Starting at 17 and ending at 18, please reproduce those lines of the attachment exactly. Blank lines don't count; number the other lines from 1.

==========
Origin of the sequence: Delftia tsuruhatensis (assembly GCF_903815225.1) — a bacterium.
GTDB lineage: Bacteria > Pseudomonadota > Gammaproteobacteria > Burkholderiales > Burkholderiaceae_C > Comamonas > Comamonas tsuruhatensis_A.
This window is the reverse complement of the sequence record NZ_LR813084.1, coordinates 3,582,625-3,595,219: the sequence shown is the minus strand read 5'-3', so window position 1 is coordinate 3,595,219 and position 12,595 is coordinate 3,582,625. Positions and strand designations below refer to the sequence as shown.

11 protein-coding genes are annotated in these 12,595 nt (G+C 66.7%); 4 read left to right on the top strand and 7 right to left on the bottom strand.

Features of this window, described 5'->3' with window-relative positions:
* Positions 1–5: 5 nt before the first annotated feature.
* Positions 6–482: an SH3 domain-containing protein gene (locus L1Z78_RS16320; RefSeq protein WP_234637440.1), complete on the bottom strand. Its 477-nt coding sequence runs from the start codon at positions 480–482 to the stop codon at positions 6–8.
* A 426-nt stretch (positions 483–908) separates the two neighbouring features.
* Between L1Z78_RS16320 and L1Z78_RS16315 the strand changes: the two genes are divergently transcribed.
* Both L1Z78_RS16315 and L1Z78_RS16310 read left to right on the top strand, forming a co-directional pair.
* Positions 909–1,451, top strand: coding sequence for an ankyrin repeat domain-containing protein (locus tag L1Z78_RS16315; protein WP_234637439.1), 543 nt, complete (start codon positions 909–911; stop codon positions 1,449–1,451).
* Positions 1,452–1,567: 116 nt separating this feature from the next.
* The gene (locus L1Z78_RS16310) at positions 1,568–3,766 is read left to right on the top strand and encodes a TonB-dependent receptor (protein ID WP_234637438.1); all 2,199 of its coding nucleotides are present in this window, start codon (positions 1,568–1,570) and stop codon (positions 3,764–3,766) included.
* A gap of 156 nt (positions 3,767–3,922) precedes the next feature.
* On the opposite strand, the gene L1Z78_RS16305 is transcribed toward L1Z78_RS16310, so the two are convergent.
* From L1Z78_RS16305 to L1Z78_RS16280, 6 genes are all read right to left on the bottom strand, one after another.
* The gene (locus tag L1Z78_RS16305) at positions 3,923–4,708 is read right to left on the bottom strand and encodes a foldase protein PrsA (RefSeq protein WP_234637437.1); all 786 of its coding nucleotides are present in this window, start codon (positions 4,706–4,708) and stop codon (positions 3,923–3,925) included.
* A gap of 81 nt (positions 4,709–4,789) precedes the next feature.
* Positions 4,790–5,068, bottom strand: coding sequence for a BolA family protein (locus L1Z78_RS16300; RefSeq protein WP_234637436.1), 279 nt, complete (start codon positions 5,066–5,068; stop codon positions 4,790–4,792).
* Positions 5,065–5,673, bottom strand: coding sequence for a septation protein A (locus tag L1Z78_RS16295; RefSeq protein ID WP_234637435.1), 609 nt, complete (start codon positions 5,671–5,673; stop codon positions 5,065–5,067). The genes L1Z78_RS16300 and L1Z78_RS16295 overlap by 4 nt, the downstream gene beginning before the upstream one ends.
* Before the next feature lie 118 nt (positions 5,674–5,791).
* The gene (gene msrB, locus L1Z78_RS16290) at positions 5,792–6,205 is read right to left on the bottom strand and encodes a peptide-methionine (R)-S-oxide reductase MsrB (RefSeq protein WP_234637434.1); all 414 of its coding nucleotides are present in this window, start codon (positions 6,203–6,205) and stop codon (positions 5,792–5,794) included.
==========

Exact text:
* The gene (locus tag L1Z78_RS16305) at positions 3,923–4,708 is read right to left on the bottom strand and encodes a foldase protein PrsA (RefSeq protein WP_234637437.1); all 786 of its coding nucleotides are present in this window, start codon (positions 4,706–4,708) and stop codon (positions 3,923–3,925) included.
* A gap of 81 nt (positions 4,709–4,789) precedes the next feature.